Wednesday, 18 May 2016

Nearer, my God, to Thee

There is a big hoo-hah in the news this morning about the world's largest cruise ship arriving in Southampton. The BBC put one of their business correspondents aboard to ask about payback times, cruise ship sizes, passenger demographics and all that. But what I found frustrating is that he didn't ask what I have always felt is the most fundamental question about these gigantic ships - are they actually, you know, safe?

Putting aside the fact that being stuck in a hotel/shopping mall with 8,500 other people for several days, probably in a cabin with no window, would be a personal vision of purgatory, 8,500 crew and passengers is a staggering number of people to be literally all in the same boat. That's nearly four times as big as the Titanic, and twice the size of the Costa Concordia, which sank four years ago amid some pretty chaotic scenes. The Costa Concordia's ill-fated captain made one crucial decision, which was to steer the ship for shore. That meant that although the ship began to list too heavily for the lifeboats to be lowered on one side, most passengers were able to swim to safety, and because the ship settled on the seabed with part of it still above water, others could just cling to the ship and wait for rescue. As a result, 'only' 32 lives were lost.

Now imagine a huge mega-cruise ship like the Harmony Of The Seas in the mid-Atlantic, perhaps on fire, or suffering some other catastrophe that requires evacuation. Well, presumably there at least are sufficicent lifeboats for everyone to get into, right? Wrong. The ship carries 18 lifeboats, and each is rated to carry up to 370 people. That is 6,660 people, on a ship which can carry 8,700. Can they actually do that? Well, yes, apparently they can. The rules on these things are set by the International Maritime Organisation's SOLAS (Safety Of Life At Sea) convention, which says that a ship need only carry sufficient lifeboats to hold 75% of the crew and passengers, the rest can be dealt with by (inflatable) life rafts. Well, oookay, I guess - but it's funny how no-one ever mentions these kind of things in the brochure. What's also not mentioned is that SOLAS specifies a maximum size of lifeboat of 150 people, and the Harmony had to get special permission to have lifeboats that can hold so many, otherwise it would have had to carry 45 lifeboats. Can 16 crew get 370 people into a lifeboat during an emergency? That remains to be seen. SOLAS requires that a vessel can be evacuated in 30 minues from the 'Abandon Ship' order being given. It took five hours to get everyone off the Costa Concordia, with numerous shortcomings highlighted in crew training. And larger ships also run with larger passenger: crew ratios; on the 1960s-era QE1 it was 1: 1.8, on the Costa Concordia 1: 2.8. On the Harmony of the Seas it is 1: 3.2.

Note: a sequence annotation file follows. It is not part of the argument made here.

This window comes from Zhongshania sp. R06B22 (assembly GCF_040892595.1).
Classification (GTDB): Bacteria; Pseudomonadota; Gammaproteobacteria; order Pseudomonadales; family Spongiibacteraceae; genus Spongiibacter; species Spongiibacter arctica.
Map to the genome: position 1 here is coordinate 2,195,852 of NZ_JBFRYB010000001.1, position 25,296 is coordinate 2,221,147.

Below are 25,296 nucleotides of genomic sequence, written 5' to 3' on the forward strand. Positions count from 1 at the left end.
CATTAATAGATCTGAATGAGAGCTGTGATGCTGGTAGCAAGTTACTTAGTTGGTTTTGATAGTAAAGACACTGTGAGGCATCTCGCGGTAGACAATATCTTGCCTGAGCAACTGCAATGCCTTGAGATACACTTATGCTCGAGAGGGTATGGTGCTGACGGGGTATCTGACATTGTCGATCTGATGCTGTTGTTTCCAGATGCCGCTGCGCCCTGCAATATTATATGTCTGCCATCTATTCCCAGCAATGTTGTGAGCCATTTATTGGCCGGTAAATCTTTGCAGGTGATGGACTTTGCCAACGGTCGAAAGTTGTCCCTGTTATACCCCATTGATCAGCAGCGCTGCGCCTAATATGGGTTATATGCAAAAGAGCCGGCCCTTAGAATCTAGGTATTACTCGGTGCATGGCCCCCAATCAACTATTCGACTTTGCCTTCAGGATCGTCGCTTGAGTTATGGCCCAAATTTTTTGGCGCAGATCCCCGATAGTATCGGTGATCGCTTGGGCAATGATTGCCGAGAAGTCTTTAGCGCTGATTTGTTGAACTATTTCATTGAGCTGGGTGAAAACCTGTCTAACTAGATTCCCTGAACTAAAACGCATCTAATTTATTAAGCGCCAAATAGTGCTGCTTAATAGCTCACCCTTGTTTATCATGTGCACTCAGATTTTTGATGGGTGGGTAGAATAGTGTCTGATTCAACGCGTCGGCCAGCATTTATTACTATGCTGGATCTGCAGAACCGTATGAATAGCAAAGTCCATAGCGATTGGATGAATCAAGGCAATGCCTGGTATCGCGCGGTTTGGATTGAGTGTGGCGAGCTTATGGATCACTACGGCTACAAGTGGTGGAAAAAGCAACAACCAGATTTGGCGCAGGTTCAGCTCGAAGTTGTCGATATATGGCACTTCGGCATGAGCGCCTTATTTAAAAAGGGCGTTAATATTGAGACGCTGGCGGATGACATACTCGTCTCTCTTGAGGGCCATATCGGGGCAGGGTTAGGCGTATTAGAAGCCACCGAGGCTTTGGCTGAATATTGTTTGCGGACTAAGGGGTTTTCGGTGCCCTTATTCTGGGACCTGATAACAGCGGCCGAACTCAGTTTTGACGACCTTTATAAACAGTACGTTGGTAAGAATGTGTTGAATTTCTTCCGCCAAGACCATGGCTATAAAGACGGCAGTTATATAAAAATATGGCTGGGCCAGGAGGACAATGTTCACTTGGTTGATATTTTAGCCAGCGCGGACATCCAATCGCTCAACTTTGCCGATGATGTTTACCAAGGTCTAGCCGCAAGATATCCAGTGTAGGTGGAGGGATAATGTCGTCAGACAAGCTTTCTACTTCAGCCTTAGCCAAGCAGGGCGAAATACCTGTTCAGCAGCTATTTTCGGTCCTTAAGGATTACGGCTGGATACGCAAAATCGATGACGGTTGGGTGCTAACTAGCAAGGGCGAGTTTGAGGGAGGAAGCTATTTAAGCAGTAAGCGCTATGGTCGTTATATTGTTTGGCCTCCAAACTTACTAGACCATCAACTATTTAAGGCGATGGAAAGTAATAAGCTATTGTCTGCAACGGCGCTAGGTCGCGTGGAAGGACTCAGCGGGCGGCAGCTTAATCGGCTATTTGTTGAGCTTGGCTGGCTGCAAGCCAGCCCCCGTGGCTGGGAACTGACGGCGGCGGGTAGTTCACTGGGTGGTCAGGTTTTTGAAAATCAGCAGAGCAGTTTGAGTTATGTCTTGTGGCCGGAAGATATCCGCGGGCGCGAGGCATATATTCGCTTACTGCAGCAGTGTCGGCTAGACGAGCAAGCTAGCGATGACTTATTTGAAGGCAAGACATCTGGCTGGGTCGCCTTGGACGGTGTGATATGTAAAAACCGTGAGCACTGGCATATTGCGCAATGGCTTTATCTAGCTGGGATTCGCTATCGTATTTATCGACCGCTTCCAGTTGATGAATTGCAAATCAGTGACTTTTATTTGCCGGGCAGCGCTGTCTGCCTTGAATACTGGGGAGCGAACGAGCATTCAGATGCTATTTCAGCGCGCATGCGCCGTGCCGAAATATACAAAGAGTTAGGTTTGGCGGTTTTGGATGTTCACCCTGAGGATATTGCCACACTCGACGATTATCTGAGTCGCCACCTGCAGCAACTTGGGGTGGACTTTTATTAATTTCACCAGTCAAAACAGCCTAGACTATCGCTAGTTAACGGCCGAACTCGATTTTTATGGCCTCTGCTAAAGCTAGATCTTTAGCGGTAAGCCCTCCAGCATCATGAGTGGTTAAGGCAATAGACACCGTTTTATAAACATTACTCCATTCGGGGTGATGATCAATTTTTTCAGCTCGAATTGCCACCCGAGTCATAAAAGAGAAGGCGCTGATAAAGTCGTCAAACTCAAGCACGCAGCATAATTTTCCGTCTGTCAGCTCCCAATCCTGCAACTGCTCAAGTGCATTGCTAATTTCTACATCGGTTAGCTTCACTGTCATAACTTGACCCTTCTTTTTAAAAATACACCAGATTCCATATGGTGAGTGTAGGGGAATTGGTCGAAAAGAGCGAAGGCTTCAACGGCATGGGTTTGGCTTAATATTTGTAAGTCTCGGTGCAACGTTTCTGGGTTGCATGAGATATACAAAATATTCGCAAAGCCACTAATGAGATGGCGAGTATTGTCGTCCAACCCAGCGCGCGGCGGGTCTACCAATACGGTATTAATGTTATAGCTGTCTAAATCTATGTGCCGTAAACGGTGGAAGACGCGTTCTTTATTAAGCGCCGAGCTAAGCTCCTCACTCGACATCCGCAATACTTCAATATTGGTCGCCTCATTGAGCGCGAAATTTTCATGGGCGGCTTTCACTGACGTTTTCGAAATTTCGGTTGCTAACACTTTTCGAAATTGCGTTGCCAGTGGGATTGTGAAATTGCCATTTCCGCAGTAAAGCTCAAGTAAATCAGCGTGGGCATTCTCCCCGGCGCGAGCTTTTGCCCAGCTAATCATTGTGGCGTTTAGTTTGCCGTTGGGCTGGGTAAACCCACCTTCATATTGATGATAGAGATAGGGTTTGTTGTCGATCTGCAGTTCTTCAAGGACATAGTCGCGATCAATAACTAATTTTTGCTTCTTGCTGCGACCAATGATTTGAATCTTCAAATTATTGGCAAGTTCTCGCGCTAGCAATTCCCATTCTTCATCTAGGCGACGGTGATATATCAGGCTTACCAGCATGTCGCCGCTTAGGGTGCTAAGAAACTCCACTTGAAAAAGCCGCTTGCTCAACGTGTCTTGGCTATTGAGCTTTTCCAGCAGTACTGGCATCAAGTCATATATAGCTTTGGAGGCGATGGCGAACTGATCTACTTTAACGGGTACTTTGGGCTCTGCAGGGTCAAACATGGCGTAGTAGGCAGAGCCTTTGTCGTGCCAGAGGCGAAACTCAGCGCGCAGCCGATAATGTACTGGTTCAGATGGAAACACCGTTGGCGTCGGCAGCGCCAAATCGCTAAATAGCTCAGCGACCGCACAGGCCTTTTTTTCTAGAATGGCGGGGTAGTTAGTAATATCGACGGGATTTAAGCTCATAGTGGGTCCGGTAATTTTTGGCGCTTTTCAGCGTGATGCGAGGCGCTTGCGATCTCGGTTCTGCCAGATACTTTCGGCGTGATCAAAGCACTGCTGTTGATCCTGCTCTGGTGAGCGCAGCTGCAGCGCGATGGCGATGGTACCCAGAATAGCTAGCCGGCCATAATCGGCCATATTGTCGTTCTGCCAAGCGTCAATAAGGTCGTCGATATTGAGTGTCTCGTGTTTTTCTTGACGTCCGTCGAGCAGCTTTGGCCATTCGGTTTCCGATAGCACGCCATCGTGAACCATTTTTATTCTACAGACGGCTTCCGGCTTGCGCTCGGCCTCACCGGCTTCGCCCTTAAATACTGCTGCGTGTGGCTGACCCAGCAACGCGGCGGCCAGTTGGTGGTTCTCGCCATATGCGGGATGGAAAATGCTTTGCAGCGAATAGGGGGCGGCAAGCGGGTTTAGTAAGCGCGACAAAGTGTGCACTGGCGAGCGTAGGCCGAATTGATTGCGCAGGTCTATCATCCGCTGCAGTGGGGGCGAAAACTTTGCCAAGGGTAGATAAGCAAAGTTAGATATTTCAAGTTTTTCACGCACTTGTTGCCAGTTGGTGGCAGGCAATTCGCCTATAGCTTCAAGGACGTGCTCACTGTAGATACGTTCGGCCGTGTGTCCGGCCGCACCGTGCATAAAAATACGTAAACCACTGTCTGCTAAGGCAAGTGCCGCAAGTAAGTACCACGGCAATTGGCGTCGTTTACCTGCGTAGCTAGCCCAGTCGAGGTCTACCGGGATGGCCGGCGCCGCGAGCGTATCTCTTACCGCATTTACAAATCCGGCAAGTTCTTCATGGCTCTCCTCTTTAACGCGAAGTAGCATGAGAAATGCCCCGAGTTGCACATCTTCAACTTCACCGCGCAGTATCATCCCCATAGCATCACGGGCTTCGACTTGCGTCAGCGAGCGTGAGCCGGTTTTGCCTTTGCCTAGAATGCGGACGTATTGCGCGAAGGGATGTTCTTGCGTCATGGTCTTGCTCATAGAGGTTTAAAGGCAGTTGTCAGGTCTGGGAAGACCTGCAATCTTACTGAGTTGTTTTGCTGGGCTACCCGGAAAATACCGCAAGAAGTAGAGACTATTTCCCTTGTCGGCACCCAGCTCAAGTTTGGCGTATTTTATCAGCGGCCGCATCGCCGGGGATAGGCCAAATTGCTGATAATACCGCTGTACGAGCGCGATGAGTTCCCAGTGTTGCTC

And even given all that, that still means that there are over 2,000 people, probably quite a lot of them elderly - we're talking about a cruise ship here - who can't fit in the lifeboats at all anyway. They need to be able to get off a 16-deck ship into little inflatable boats bobbing in the water. How? I'm glad you asked. The answer is via a slide which unfurls from canisters on the evacuation deck, a bit like the escape slide on an airliner. But an airliner on the ground only needs to get people down 20 feet - the deck of the mega cruise ship is 50 feet or more above the water. That's a long way to fall, and people do get injured in such escapes. Serious questions have been asked about whether this is a suitable way of getting off a huge liner - fine in calm conditions in the Mediterranean or Caribbean but not necessarily workable in heavy seas. Caribbean Cruise Lines calls this a "holistic evacuation procedure", but the whole thing sounds very dicey to me.

The IMO said it was taking the Costa Concordia sinking "very seriously",  but the new generation of mega-cruise ships seems to be pushing at the boundaries of what is permissible or indeed advisable by current safety legislation. It was that kind of exceptionalism that led to the Titanic setting sail from Southampton with only enough lifeboats to carry half the crew and passengers, because putting more on would have 'spoiled the look of the ship', and because the existing regulations had been designed for smaller vessels and hadn't caught up with the then-new generation of mega-liners. Plus ca change.